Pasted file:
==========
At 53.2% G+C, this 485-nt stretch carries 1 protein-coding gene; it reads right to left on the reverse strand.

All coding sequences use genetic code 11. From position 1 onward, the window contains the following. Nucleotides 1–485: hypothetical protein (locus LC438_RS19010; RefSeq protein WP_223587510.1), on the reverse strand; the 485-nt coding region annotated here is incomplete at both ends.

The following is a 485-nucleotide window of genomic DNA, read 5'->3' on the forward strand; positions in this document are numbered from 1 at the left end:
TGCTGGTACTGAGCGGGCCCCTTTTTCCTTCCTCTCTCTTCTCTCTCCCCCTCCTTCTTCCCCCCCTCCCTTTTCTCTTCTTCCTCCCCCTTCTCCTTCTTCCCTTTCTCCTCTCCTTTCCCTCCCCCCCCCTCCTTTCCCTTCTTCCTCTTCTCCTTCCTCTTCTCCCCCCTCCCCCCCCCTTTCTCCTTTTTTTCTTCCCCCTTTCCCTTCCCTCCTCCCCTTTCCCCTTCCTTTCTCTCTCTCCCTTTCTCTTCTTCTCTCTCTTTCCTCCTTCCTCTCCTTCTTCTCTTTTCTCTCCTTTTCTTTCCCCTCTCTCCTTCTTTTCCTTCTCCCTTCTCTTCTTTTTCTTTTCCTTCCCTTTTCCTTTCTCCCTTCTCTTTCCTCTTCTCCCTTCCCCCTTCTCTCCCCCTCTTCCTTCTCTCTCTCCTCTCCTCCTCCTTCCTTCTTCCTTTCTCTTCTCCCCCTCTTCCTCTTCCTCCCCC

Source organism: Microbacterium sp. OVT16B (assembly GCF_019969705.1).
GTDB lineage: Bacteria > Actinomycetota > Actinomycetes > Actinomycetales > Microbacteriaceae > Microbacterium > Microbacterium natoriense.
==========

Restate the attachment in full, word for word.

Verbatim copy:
At 53.2% G+C, this 485-nt stretch carries 1 protein-coding gene; it reads right to left on the reverse strand.

All coding sequences use genetic code 11. From position 1 onward, the window contains the following. Nucleotides 1–485: hypothetical protein (locus LC438_RS19010; RefSeq protein WP_223587510.1), on the reverse strand; the 485-nt coding region annotated here is incomplete at both ends.

The following is a 485-nucleotide window of genomic DNA, read 5'->3' on the forward strand; positions in this document are numbered from 1 at the left end:
TGCTGGTACTGAGCGGGCCCCTTTTTCCTTCCTCTCTCTTCTCTCTCCCCCTCCTTCTTCCCCCCCTCCCTTTTCTCTTCTTCCTCCCCCTTCTCCTTCTTCCCTTTCTCCTCTCCTTTCCCTCCCCCCCCCTCCTTTCCCTTCTTCCTCTTCTCCTTCCTCTTCTCCCCCCTCCCCCCCCCTTTCTCCTTTTTTTCTTCCCCCTTTCCCTTCCCTCCTCCCCTTTCCCCTTCCTTTCTCTCTCTCCCTTTCTCTTCTTCTCTCTCTTTCCTCCTTCCTCTCCTTCTTCTCTTTTCTCTCCTTTTCTTTCCCCTCTCTCCTTCTTTTCCTTCTCCCTTCTCTTCTTTTTCTTTTCCTTCCCTTTTCCTTTCTCCCTTCTCTTTCCTCTTCTCCCTTCCCCCTTCTCTCCCCCTCTTCCTTCTCTCTCTCCTCTCCTCCTCCTTCCTTCTTCCTTTCTCTTCTCCCCCTCTTCCTCTTCCTCCCCC

Source organism: Microbacterium sp. OVT16B (assembly GCF_019969705.1).
GTDB lineage: Bacteria > Actinomycetota > Actinomycetes > Actinomycetales > Microbacteriaceae > Microbacterium > Microbacterium natoriense.